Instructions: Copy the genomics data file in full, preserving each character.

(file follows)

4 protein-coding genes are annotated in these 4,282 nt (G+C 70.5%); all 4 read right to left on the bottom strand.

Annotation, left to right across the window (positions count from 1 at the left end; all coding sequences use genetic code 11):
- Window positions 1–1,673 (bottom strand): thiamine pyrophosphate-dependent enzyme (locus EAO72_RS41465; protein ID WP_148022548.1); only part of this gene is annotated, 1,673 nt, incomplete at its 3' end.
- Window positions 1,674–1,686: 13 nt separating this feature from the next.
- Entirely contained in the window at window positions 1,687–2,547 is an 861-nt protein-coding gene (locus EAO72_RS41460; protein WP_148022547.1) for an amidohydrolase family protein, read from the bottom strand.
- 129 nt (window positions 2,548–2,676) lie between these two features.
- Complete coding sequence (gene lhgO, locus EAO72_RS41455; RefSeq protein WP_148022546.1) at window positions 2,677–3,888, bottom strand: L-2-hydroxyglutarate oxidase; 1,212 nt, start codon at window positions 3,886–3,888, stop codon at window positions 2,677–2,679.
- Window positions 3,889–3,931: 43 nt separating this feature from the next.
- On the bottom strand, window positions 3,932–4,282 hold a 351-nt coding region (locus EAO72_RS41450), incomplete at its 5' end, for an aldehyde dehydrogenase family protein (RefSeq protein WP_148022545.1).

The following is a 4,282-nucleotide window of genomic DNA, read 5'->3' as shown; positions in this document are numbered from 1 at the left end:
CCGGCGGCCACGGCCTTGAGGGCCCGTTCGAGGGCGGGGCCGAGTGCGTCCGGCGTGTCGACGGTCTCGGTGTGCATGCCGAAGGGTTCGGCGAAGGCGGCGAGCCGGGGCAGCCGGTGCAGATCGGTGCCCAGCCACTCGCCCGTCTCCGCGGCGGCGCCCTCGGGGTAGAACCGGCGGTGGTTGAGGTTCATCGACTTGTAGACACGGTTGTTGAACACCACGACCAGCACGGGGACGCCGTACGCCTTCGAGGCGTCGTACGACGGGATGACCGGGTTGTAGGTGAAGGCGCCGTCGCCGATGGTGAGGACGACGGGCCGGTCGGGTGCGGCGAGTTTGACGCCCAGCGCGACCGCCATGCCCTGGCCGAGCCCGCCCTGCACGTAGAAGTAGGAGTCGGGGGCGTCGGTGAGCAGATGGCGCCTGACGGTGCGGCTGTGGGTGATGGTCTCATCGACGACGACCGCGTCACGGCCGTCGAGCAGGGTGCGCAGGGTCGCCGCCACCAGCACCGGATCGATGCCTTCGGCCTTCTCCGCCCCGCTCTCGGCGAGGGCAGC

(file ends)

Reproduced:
4 protein-coding genes are annotated in these 4,282 nt (G+C 70.5%); all 4 read right to left on the bottom strand.

Annotation, left to right across the window (positions count from 1 at the left end; all coding sequences use genetic code 11):
- Window positions 1–1,673 (bottom strand): thiamine pyrophosphate-dependent enzyme (locus EAO72_RS41465; protein ID WP_148022548.1); only part of this gene is annotated, 1,673 nt, incomplete at its 3' end.
- Window positions 1,674–1,686: 13 nt separating this feature from the next.
- Entirely contained in the window at window positions 1,687–2,547 is an 861-nt protein-coding gene (locus EAO72_RS41460; protein WP_148022547.1) for an amidohydrolase family protein, read from the bottom strand.
- 129 nt (window positions 2,548–2,676) lie between these two features.
- Complete coding sequence (gene lhgO, locus EAO72_RS41455; RefSeq protein WP_148022546.1) at window positions 2,677–3,888, bottom strand: L-2-hydroxyglutarate oxidase; 1,212 nt, start codon at window positions 3,886–3,888, stop codon at window positions 2,677–2,679.
- Window positions 3,889–3,931: 43 nt separating this feature from the next.
- On the bottom strand, window positions 3,932–4,282 hold a 351-nt coding region (locus EAO72_RS41450), incomplete at its 5' end, for an aldehyde dehydrogenase family protein (RefSeq protein WP_148022545.1).

The following is a 4,282-nucleotide window of genomic DNA, read 5'->3' as shown; positions in this document are numbered from 1 at the left end:
CCGGCGGCCACGGCCTTGAGGGCCCGTTCGAGGGCGGGGCCGAGTGCGTCCGGCGTGTCGACGGTCTCGGTGTGCATGCCGAAGGGTTCGGCGAAGGCGGCGAGCCGGGGCAGCCGGTGCAGATCGGTGCCCAGCCACTCGCCCGTCTCCGCGGCGGCGCCCTCGGGGTAGAACCGGCGGTGGTTGAGGTTCATCGACTTGTAGACACGGTTGTTGAACACCACGACCAGCACGGGGACGCCGTACGCCTTCGAGGCGTCGTACGACGGGATGACCGGGTTGTAGGTGAAGGCGCCGTCGCCGATGGTGAGGACGACGGGCCGGTCGGGTGCGGCGAGTTTGACGCCCAGCGCGACCGCCATGCCCTGGCCGAGCCCGCCCTGCACGTAGAAGTAGGAGTCGGGGGCGTCGGTGAGCAGATGGCGCCTGACGGTGCGGCTGTGGGTGATGGTCTCATCGACGACGACCGCGTCACGGCCGTCGAGCAGGGTGCGCAGGGTCGCCGCCACCAGCACCGGATCGATGCCTTCGGCCTTCTCCGCCCCGCTCTCGGCGAGGGCAGC